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Amnesty International Releases Report Claiming Human Rights Abuses Committed in Ferguson Riots

Ferguson, Missouri
Police officers point their weapons at demonstrators protesting against the shooting death of Michael Brown in Ferguson, Missouri, Aug. 18, 2014. |

Amnesty International has released a report claiming that human rights abuses were committed during the Ferguson, Missouri, riots earlier this year, which stemmed from the police shooting of Michael Brown.

"Brown's death set off protests which, as of this publication, are ongoing, as well as a long-overdue conversation on race, policing and justice," the report states.

"The events in Ferguson have also raised a range of human rights concerns, including the right to life, the use of lethal force by law enforcement, the right to freedom from discrimination, and the rights to freedom of expression and assembly."

Amnesty notes that it still remains unclear what happened between Brown and Police Officer Darren Wilson that led to the teenager's death on Aug. 9. Police statements have said that a physical confrontation between Wilson and Brown ended with the officer shooting the teenager. The human rights group has said that regardless of the specific conditions, international standards dictate that police officers should only use force proportionate to the threat encountered.

"Irrespective of whether there was some sort of physical confrontation between Michael Brown and the police officer, Michael Brown was unarmed and thus unlikely to have presented a serious threat to the life of the police officer. As such, this calls into question whether the use of lethal force was justified, and the circumstances of the killing must be urgently clarified," Amnesty stated.

The Christian Post reported earlier this week that a newly released autopsy appears to support Wilson's claim of self defense in the shooting death of Brown.

On Tuesday, a St. Louis Post-Dispatch analysis of Brown's official county autopsy revealed that on Aug. 9 the unarmed teen was shot in the hand at close range. This finding appears to support Wilson's claim that Brown reached for his gun during a struggle in his police car.

Brown's death sparked riots across Ferguson with protesters demanding justice for the slain teenager, which led to police clashes and arrests over several nights.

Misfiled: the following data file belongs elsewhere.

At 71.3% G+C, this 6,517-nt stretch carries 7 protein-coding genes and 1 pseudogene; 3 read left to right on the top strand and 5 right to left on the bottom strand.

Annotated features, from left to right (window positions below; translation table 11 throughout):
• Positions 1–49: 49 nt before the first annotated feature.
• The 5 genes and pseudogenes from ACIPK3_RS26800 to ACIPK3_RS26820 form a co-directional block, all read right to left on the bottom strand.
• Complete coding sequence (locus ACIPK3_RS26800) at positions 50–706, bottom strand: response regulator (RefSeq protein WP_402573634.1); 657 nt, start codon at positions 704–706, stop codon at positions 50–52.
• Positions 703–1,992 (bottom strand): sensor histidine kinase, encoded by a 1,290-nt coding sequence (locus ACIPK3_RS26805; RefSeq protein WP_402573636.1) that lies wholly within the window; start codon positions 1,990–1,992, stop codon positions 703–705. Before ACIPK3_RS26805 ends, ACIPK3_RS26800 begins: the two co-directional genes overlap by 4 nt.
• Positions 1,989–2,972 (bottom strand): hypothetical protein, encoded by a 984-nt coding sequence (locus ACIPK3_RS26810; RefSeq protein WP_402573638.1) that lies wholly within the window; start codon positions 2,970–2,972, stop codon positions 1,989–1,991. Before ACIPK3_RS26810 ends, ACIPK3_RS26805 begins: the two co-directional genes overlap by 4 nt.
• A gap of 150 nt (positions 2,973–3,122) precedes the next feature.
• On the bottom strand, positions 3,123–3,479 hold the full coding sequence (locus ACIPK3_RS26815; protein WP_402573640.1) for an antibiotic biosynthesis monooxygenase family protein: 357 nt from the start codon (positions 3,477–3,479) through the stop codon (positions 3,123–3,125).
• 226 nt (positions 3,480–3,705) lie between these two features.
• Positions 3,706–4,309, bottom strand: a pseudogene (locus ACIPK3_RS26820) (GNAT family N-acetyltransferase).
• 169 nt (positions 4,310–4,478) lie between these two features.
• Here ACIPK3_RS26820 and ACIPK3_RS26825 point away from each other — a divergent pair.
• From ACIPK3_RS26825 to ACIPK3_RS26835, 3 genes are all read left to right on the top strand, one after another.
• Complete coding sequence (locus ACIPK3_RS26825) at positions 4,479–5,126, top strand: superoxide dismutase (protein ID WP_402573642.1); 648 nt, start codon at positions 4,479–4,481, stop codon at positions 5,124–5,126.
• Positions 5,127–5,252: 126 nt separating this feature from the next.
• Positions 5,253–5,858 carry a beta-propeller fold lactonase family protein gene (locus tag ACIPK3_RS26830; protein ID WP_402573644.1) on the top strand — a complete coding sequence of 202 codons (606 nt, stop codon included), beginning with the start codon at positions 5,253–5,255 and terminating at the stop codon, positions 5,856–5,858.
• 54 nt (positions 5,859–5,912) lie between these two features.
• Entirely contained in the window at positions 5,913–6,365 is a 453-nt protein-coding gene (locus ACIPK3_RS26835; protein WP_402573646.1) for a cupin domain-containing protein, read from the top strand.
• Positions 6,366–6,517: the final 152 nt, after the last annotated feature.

Amnesty condemned the police response, which it said led to excessive violence. It stated that "the rights of peaceful assembly, freedom of association and freedom of expression are basic human rights."

The organization noted that the vast majority of people who protested in Ferguson conducted themselves peacefully, which has been supported by President Barack Obama's office, the governor of Missouri and attorney general along with the Missouri Highway Patrol.

"However, the responses by state officials and law enforcement to the violent actions of a limited number of protesters have impacted the rights of all participating in peaceful protests," it said.

Navi Pillay, the United Nation's High Commissioner for Human Rights, has also spoken out against the police force used in Ferguson, and said that "these scenes are familiar to me, and privately I was thinking that there are many parts of the United States where apartheid is flourishing," referring to the past system of racial segregation enforced in South Africa.

Amnesty outlined a number of incidents between police and protesters in August where it claims that the rights of citizens to peaceful assembly were restricted.

"Though not directly witnessed by members of Amnesty International's delegation, law enforcement often resorted to the use of tear gas and the firing of rubber bullets at protesters in Ferguson," the report added, and said that police dispersal tactics often did not communicate clear orders for protesters to disperse, but instead acted upon a five-second rule.

"Several times when Amnesty International delegates witnessed actions taken by police officers they requested the name of the officer or attempted to determine which law enforcement agency the officer belonged to when affecting an arrest or issuing an order to protesters. However those requests and questions often went unanswered by law enforcement personnel."

Reuters noted that a grand jury in St. Louis County is still deliberating whether to charge Wilson with Brown's death, something which Amnesty has called for.

The Justice Department is also reportedly investigating Brown's killing and the response by the Ferguson Police Department.

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